The United States has made a commitment to the Cuban people through its democracy support. And the fact that the biggest challenge to the program, other than the difficult environment, is that Cubans continue to request more and more material support to expand their independence is the best testimony to keeping the program alive.


Shadow Government

Venezuela's Street Protests Are Headed to a Violent End -- and Cuba is to Blame

While the conflict in Ukraine continues to preoccupy the minds of most U.S. policymakers and pundits, two months of violent street protests have racked Venezuela, a country much closer to home and where the United States has strategic interests that are just as significant. Between its important role in the global oil supply chain and its emergence as a key narcotics trafficking corridor, what happens in Venezuela matters to the United States.

Last week, President Nicolás Maduro announced the arrest of three Air Force generals who he accused of plotting to overthrow his government. This time, it doesn't appear to be just one more of his loony conspiracy theories -- it is well known that the Venezuelan military is divided over the disastrous direction of the country under Hugo Chávez's hand-picked successor.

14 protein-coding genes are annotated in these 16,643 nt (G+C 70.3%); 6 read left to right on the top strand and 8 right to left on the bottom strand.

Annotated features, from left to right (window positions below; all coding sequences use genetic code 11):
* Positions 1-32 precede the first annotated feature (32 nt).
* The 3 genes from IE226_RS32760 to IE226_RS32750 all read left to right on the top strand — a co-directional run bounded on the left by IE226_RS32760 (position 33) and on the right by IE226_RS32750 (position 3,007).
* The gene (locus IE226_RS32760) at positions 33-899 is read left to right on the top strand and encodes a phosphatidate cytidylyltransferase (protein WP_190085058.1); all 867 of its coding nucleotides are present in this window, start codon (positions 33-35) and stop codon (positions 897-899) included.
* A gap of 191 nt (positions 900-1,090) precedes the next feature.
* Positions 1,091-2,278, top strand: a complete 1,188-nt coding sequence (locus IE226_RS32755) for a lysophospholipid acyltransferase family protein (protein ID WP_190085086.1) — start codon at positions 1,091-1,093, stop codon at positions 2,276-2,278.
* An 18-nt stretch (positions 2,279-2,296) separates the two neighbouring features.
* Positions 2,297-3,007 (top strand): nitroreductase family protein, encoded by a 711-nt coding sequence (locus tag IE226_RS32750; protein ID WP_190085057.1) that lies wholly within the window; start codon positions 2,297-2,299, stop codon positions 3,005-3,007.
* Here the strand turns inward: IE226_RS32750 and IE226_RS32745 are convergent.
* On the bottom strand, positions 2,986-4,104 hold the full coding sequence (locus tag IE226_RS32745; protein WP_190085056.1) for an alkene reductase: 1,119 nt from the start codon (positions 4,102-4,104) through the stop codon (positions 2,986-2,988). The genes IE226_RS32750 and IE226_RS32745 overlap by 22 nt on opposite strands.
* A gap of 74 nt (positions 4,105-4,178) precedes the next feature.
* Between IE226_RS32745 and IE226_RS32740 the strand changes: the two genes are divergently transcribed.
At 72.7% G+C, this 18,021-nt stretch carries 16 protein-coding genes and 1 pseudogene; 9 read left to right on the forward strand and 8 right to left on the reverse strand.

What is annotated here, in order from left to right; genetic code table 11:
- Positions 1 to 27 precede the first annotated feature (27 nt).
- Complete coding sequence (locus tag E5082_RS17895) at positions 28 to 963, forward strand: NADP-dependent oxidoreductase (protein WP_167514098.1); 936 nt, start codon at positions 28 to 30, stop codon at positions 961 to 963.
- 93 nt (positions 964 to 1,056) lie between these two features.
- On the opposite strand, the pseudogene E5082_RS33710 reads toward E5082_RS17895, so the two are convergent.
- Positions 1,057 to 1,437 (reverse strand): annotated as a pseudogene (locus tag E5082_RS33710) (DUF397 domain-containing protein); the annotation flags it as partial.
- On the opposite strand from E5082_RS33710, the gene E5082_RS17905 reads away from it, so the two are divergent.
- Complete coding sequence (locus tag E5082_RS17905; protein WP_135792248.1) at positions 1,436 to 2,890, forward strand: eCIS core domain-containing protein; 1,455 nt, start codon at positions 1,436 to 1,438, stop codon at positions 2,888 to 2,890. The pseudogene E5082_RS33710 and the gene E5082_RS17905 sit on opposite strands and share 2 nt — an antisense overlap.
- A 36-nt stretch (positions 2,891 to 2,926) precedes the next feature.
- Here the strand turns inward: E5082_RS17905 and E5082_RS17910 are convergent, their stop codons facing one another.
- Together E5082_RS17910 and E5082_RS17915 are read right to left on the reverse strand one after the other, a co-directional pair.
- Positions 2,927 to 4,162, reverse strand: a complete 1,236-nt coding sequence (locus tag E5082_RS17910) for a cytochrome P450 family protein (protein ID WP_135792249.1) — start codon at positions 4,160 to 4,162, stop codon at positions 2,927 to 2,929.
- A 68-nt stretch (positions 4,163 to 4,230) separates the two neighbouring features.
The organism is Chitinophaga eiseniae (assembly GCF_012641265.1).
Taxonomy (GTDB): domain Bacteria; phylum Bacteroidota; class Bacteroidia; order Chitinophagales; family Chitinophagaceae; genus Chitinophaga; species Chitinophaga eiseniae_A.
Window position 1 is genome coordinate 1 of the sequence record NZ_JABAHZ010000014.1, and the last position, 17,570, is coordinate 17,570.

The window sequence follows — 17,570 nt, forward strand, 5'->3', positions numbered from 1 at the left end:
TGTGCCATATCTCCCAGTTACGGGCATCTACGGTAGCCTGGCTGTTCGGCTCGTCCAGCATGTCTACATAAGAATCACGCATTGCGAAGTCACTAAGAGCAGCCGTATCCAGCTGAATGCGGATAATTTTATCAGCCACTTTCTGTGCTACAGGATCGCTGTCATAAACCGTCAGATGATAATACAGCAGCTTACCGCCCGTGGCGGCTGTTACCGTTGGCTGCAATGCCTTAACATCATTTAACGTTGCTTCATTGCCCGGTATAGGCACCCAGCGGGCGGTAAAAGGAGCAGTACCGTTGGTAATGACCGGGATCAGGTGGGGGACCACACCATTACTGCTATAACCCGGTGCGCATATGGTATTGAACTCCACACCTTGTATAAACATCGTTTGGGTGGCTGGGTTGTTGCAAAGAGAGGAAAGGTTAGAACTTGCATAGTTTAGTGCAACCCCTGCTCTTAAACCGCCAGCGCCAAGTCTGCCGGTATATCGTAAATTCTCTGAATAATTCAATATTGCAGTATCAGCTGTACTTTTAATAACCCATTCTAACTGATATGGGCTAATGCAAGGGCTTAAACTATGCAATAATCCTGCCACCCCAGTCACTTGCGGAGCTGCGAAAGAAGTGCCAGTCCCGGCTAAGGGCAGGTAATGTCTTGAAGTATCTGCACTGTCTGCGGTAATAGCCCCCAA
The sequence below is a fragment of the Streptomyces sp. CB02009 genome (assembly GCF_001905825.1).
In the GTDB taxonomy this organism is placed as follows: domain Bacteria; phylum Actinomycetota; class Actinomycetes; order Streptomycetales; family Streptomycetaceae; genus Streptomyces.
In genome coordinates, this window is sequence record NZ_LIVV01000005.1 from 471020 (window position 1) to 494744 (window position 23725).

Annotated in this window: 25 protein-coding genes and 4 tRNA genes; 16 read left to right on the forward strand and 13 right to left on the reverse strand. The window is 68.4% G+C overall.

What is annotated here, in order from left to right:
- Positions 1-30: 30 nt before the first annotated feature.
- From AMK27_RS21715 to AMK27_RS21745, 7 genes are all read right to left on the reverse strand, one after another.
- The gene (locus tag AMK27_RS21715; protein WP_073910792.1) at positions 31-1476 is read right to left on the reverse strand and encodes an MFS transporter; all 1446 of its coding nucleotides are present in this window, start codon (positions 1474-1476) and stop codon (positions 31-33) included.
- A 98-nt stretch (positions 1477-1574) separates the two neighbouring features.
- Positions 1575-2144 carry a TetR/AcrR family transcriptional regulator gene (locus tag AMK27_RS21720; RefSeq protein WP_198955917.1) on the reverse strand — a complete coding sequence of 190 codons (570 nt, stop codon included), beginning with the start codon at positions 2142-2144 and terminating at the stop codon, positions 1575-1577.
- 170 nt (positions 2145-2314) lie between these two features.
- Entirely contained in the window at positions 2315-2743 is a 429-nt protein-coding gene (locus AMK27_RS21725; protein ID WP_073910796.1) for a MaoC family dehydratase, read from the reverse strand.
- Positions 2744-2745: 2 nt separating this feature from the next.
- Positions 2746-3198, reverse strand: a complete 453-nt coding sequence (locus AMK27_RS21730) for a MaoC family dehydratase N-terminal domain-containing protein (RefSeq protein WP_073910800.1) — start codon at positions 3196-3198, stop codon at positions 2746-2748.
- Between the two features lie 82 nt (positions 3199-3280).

Indeed, it is clear Maduro cannot rely on the military to confront the protestors. Instead he has had to use poorly trained National Guardsmen and paramilitary thugs operating outside any institutional channels. How much longer others in the military will tolerate the chaos in the streets is probably the biggest the question in Venezuela today -- there simply appears to be no other viable resolution. The spontaneous street protests that began in early February were a reaction to 15 years of intolerant and polarizing chavista rule in which all outlets for the peaceful expression of dissent were systematically shut off to half of the population.